Yesterday I mentioned Ralph Vaughan Williams’ ‘Hodie’, but did not rhapsodize about it. Allow me to rhapsodize: ‘Hodie’ is hard to categorize generically–it includes a boys’ choir chanting the text of the Christmas story from Luke 2, huge orchestral & choral settings of medieval chant texts, a couple of sublime chorales, and arias and chorales setting British poems on Christmas themes. I think, actually, that I first got hooked on poetry because of this piece. It has the best parts of Milton’s ode, ‘On the Morning of Christ’s Nativity,’ George Herbert’s “Christmas Day,” and Thomas Hardy’s small, perfect poem, “The Oxen”:
Christmas Eve, and twelve of the clock.
‘Now they are all on their knees,’
An elder said as we sat in a flock
By the embers in hearth-side ease.
We pictured the meek, mild creatures where
They dwelt in their strawy pen,
Nor did it occur to one of us there
To doubt they were kneeling then.
So fair a fancy few would weave
In these years! Yet, I feel,
If someone said on Christmas Eve,
‘Come; see the oxen kneel,
In the lonely barton by yonder coomb
Our childhood used to know’,
I should go with him in the gloom,
Hoping it might be so.
*That* is what the English language is for! And Vaughan Williams’ setting of it is why God made baritones. You can hear a tantalizing snippet here. While you’re there, scroll down a couple and listen to Janet Baker singing the Lullaby–this recording was made in her glory years and her voice is rich and tender but not yet heavy. (Perhaps this is as good a place as any to reveal that I’ve been in negotiations with God for several years to include, as part of my eternal reward, 90 minutes of being a really great mezzo. I believe that this would be the concluding piece in my recital. You’re all invited.)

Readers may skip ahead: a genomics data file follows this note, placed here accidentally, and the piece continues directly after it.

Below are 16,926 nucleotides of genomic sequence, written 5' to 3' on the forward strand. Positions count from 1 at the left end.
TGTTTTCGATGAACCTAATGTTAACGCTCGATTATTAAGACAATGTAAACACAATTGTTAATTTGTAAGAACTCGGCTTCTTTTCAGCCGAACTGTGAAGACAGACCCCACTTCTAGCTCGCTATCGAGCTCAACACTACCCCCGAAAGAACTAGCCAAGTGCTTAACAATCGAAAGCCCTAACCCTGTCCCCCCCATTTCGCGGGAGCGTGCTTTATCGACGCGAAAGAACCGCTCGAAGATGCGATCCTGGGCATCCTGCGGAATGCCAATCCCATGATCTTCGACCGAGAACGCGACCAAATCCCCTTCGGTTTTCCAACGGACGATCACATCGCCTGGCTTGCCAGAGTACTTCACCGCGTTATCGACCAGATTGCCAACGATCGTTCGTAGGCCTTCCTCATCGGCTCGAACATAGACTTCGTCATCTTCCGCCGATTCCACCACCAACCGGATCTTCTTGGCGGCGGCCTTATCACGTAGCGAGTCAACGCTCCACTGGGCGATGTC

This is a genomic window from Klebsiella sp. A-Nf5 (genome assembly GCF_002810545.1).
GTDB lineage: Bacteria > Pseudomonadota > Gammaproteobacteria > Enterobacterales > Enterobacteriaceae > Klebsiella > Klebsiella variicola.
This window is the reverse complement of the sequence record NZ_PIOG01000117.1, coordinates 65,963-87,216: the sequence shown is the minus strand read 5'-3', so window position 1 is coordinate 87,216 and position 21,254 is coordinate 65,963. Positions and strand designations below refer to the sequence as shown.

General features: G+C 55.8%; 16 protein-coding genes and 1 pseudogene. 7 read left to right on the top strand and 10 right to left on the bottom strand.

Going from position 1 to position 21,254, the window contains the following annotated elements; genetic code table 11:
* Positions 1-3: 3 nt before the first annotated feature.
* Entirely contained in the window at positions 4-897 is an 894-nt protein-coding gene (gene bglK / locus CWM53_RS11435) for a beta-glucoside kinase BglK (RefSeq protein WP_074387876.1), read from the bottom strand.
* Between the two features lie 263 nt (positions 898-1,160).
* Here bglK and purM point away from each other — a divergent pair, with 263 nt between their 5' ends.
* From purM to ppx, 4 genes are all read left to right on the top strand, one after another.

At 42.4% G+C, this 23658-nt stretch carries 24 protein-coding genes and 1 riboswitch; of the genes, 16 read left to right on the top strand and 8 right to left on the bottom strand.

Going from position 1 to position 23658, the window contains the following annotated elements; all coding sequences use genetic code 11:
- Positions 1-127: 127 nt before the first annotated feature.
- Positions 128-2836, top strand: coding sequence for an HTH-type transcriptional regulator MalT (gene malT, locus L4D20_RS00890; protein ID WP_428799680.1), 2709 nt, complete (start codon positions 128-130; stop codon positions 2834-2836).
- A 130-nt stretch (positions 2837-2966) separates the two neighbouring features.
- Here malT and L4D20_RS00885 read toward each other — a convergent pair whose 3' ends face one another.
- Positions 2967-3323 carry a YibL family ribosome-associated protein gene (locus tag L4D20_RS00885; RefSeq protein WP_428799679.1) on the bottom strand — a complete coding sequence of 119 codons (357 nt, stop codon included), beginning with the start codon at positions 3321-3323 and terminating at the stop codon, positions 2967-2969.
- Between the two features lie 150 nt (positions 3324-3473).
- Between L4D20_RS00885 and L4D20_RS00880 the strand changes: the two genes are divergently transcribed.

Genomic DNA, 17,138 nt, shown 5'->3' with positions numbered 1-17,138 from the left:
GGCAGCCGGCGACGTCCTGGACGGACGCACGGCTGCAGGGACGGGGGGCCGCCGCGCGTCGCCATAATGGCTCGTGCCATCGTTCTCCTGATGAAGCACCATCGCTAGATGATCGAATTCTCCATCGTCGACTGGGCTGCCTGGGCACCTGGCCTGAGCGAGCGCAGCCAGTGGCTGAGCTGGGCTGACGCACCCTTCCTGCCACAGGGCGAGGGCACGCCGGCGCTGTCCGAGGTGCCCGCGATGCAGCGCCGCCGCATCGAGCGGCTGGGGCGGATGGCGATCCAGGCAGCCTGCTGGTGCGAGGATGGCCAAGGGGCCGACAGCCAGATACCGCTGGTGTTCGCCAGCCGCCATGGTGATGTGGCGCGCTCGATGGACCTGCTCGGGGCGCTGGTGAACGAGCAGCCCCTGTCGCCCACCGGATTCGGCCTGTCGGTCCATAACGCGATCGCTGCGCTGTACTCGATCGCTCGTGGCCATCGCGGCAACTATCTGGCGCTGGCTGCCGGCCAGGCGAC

Enough rhapsodizing–I really wish this piece were as well-known as Handel’s “Messiah.” It’s such different music that it’s impossible to say one is better than the other, but there’s a richness, even a little tragic weight, to the Vaughan Williams within a relatively spare and concise piece (just exactly an hour long), that I find an appealing counterweight to Handel’s sprawling and optimistic idiom.
Since we’re there, let’s talk Messiah: of course it’s great, of course everyone should hear it a half-dozen times or so every year. But, for pity’s sake, listen to the whole thing!! Whatever you do, do NOT mistake MoTab’s old highlight reel with the Philadelphia Orchestra and Ormandy for “Messiah”. Ormandy and MoTab just reinforce each other’s worst tendencies, and the result is a gooey, overlush mess that has little to do with Handel. I sort of like it sometimes, in a nostalgic mood, but it’s important to recognize that listening to this is like eating Velveeta (you know, a product where the label has to insist that it’s “cheese food”, because otherwise people would doubt that it’s even edible) instead of any of the many luscious creations that deserve the name cheese. I like Christopher Hogwood’s recording with the Academy of Ancient Music and Emma Kirkby, but lots of people find this recording bloodless. They often prefer this recording by the Boston Baroque. I think this one is good, too, but I really love Emma Kirkby and Carolyn Watkinson, the soloists on the other. (For a gorgonzola, I’m pretty dry, I guess :)) If you just gotta have big and modern, then this recording with the London Philharmonic is not bad at all. Robert Shaw’s late 60s take is an interesting compromise–modern instruments, but scaled-down instrumentation, and mostly faster tempos than the Ormandy or other pre-70s recordings. And nobody gets clean, unfussy choral sound and diction better than Shaw.
It’s awfully hard to pick favorites from Messiah, but, if pressed, I’d choose “He Was Despised” (as long as it’s performed with a light touch, not the morbidly obese, vibrato-ey nasal alto style sometimes inexplicably preferred for this piece), “Behold and see if there be any grief”, “He trusted in God” and “But thou didst not leave his soul in hell”, and, of course “He Shall Feed His Flock”,” I Know that My Redeemer Liveth”, and “Comfort Ye” * and… oh never mind; I said it was too hard to pick favorites! What are yours?
*(random capitalization of titles especially for Matt Evans)